Another important aspect of our move towards a sharing economy was trust. Even 20 years ago we didn’t have the trust needed to allow a sharing economy to succeed. Platforms such as Ebay and Craigslist eased us into this trust several years ago. People were able to purchase items to be sent to them and the trust needed was fairly limited. You needed to trust that they would send the products on time and in good condition, but there really wasn’t much risk involved. Now, our trust level has gone up to the point where we are now allowing individuals to come into our home to paint or clean or we are putting ourselves into a stranger’s car.
Even though it has taken a lot of innovation and forward moving to get where we are, Sundararajan feels that we are coming full circle back to the work model of the 18th century where transactions were peer to peer. The only difference is now we are putting platforms in between the individuals. The sharing economy is like a hybrid between the 18th century marketplace and the 20th century organization. Sundararajan hopes that people will see the move towards a sharing economy more as an opportunity then a threat. He feels that this shift in our economy will bring us back to genuine human contact in our everyday economic activities.
In the next few years Sundararajan would like to see the sharing economy expand rapidly. However, to have this happen successfully there are two things that he believes are important to focus on. One is funding for things such as paid vacation, insurance, and other benefits. At this time these things are funded by a company or the government in exchange for full time employment, however if we move towards the crowd based capitalism it will be important to find another way to fund these types of benefits. Another thing that is important is getting past the “regulatory conflict” as quickly as possible. He believes that if we can get past both of these hurdles, then the future of crowd capitalism and a sharing economy is promising.
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Link From The Episode:
Tue, 6 September 2016
Thomas Davenport is the President’s Distinguished Professor of Information Technology and Management at Babson College in Massachusetts. He is an author, the co-founder of the International Institute for Analytics, a Fellow at the MIT Initiative on the Digital Economy, and Senior Advisor to Deloitte Analytics. He has spent the last 30 years focused on the Sociology of Information, studying and teaching about how people and organizations use information. He currently teaches MBAs at Babson College about Analytics, Cognitive Technologies, Big Data, and Knowledge Management.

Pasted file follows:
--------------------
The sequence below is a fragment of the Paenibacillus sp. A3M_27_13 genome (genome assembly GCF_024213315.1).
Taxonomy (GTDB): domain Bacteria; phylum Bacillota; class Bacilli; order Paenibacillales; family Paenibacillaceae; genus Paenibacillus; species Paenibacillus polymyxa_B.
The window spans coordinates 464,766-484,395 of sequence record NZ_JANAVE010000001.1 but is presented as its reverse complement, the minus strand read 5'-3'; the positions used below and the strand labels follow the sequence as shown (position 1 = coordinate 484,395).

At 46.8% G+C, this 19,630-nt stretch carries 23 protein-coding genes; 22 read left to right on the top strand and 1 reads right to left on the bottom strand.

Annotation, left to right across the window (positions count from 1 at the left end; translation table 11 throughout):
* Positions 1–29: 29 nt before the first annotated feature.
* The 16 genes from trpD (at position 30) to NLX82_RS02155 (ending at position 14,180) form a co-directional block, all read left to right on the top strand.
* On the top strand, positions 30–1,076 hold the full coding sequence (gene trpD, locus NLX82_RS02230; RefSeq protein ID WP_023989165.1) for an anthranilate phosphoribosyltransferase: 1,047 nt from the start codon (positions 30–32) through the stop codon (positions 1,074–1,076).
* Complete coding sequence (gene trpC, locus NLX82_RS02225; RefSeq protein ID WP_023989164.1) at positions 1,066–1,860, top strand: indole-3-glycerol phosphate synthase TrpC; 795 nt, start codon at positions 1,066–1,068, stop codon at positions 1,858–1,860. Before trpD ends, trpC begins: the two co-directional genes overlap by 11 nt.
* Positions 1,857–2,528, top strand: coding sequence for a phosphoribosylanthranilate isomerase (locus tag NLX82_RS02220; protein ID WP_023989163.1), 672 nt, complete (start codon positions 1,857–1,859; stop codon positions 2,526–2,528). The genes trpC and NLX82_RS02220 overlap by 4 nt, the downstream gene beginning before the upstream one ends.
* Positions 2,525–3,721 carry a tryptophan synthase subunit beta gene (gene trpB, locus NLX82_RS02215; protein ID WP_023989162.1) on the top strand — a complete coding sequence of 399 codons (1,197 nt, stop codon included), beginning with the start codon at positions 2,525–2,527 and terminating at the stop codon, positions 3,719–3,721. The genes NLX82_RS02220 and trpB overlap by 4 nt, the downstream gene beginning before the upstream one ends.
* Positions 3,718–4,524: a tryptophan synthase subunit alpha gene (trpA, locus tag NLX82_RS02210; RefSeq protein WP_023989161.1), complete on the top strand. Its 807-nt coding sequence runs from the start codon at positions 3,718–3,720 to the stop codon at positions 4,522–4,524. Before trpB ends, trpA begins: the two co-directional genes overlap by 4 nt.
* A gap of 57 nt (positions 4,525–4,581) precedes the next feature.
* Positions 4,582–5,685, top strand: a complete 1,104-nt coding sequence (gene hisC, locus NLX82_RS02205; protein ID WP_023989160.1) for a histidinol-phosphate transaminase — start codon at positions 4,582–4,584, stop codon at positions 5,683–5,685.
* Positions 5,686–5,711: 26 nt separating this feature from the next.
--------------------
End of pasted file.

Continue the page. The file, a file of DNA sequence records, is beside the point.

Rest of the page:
Thomas is the co-author of the new book, Only Humans Need Apply: Winners and Losers in the Age of Smart Machines. In the book Thomas and co-author Julia Kirby discuss the rise of job automation and how humans can secure their place in the workplace in the midst of this shift by using the 5 alternative strategies they lay out.
The move towards automation in the workplace, while not new, is a controversial subject that is becoming a large part of our current work economy. There are two camps of people today, those who are opposed to the move towards automation and those who are embracing it. The people who are opposed are scared about the implications of automating jobs. They feel that this shift in our economy will create chaos and wipe out jobs for humans. The camp of people who are embracing it feel that automating certain jobs could be a good thing and that we will always find a way to create new jobs for humans.
Thomas talks about how reality is somewhere in the middle of the two camps. While automation could cause some jobs to be at risk, it may not be as perilous as some people may think. He talks about how most jobs have several tasks to them, some of them are automatable and some aren’t. In the podcast he gives an example explaining how automation could help lawyers cut down on the time they take to search through documents and contracts for items pertaining to a case. This process probably only takes up about 20% of what lawyers actually do, so as Thomas mentions, this automation wouldn’t completely replace lawyers, but perhaps in a law firm of 10 lawyers, the automation would relieve the workload to the point where they can do with 8 lawyers instead of 10.
In an Oxford study done in 2013 they estimated that 47% of U.S. jobs are automatable. People such as Stephen Hawking and Elon Musk have been very vocal about their concerns with the future of human jobs and our very existence in light of this rapid shift to automation. However, when you look at jobs that have already moved towards automation, such as bank tellers, it shows that the move may not be as rapid as they think. In the 1980s there were a half a million bank tellers, and today, there are still half a million bank tellers despite the invention and implementation of ATMs.
While automation may not take over human jobs at an alarmingly quick rate, it is still something we need to be aware of. Automation, bots, and software are getting to the point now where they are becoming more capable of taking over knowledge jobs, whereas before they were only taking over labor intensive jobs such as manufacturing. Because of this, Thomas and Julia felt it was important to write their book that, first of all, encourages augmenting human labor with smart machines as opposed to completely replacing humans with machines and, secondly, shows people five ways to make themselves irreplaceable in the workplace.
What you will learn in this episode:
Links From The Episode: